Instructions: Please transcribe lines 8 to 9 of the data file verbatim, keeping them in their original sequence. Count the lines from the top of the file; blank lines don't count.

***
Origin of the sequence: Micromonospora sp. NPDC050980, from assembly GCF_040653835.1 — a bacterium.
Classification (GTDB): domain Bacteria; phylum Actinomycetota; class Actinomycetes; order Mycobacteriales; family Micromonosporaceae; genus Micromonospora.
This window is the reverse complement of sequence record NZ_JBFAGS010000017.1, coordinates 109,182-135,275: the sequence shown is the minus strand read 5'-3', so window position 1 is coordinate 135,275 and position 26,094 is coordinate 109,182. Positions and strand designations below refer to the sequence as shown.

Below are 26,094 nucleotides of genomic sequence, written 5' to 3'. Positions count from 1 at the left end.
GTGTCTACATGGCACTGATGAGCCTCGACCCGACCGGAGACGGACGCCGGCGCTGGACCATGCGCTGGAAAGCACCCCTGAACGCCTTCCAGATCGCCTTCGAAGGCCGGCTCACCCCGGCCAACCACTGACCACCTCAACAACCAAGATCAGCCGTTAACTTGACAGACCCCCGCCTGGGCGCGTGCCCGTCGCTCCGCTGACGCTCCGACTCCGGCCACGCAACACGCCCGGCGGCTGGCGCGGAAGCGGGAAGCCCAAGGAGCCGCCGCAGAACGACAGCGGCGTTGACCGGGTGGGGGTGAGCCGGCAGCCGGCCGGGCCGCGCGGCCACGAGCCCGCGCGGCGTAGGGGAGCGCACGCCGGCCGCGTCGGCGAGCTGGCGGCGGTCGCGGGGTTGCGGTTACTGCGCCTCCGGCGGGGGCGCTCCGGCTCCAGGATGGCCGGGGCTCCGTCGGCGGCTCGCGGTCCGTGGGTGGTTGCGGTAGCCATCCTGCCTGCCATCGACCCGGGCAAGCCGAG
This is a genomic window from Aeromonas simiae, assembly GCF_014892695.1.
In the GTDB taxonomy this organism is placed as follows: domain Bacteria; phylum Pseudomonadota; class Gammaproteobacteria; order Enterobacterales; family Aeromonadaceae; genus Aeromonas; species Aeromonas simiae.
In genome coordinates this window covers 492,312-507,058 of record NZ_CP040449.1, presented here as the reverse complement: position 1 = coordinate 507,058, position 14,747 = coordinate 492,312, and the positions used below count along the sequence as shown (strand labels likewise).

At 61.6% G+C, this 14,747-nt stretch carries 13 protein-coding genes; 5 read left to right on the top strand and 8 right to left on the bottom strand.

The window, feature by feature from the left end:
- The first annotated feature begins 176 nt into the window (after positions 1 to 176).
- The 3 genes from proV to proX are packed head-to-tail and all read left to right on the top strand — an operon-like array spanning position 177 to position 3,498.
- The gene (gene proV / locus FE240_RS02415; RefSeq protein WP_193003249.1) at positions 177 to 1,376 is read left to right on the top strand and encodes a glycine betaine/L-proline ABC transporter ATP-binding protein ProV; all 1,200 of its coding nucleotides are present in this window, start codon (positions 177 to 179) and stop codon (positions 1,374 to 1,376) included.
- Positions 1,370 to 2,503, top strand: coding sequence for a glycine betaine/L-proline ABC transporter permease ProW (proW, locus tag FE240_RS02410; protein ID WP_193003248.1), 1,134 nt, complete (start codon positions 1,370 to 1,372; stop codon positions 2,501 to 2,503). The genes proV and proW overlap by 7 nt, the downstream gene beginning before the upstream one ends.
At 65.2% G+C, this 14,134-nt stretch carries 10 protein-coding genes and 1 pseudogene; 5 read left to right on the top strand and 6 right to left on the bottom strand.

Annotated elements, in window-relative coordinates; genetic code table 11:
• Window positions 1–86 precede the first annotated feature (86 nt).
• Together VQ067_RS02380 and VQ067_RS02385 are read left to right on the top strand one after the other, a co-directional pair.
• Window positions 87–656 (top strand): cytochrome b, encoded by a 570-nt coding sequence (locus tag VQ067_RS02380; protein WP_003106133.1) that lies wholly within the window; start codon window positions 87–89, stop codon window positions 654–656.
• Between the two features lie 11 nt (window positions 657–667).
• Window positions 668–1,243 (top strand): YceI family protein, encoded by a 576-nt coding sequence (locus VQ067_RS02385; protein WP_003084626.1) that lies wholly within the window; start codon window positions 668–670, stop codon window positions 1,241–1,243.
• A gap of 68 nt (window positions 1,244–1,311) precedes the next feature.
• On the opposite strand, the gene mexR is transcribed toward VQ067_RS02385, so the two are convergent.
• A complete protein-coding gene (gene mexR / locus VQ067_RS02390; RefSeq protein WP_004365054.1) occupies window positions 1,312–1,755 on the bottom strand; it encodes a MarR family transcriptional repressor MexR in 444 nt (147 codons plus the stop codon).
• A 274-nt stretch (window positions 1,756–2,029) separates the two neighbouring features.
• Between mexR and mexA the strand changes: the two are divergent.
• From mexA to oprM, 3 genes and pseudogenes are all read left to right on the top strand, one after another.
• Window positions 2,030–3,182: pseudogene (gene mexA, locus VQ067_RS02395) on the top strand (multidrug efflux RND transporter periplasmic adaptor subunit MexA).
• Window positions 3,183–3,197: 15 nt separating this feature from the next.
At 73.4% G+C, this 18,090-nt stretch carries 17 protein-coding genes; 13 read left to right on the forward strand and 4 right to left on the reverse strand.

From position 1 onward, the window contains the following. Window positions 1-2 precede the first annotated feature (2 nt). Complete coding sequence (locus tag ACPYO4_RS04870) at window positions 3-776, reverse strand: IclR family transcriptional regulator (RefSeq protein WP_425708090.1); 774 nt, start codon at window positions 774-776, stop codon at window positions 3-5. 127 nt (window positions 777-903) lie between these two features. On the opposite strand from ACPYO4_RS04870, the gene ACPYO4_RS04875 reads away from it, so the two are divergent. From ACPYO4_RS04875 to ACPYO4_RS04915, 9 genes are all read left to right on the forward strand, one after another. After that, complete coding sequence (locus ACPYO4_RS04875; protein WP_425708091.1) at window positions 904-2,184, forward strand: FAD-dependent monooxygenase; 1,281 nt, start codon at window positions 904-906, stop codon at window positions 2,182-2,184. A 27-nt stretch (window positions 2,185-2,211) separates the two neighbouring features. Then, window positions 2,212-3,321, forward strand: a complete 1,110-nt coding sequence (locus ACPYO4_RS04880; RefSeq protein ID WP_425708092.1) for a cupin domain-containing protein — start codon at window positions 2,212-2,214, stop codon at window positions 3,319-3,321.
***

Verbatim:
In genome coordinates this window covers 492,312-507,058 of record NZ_CP040449.1, presented here as the reverse complement: position 1 = coordinate 507,058, position 14,747 = coordinate 492,312, and the positions used below count along the sequence as shown (strand labels likewise).

At 61.6% G+C, this 14,747-nt stretch carries 13 protein-coding genes; 5 read left to right on the top strand and 8 right to left on the bottom strand.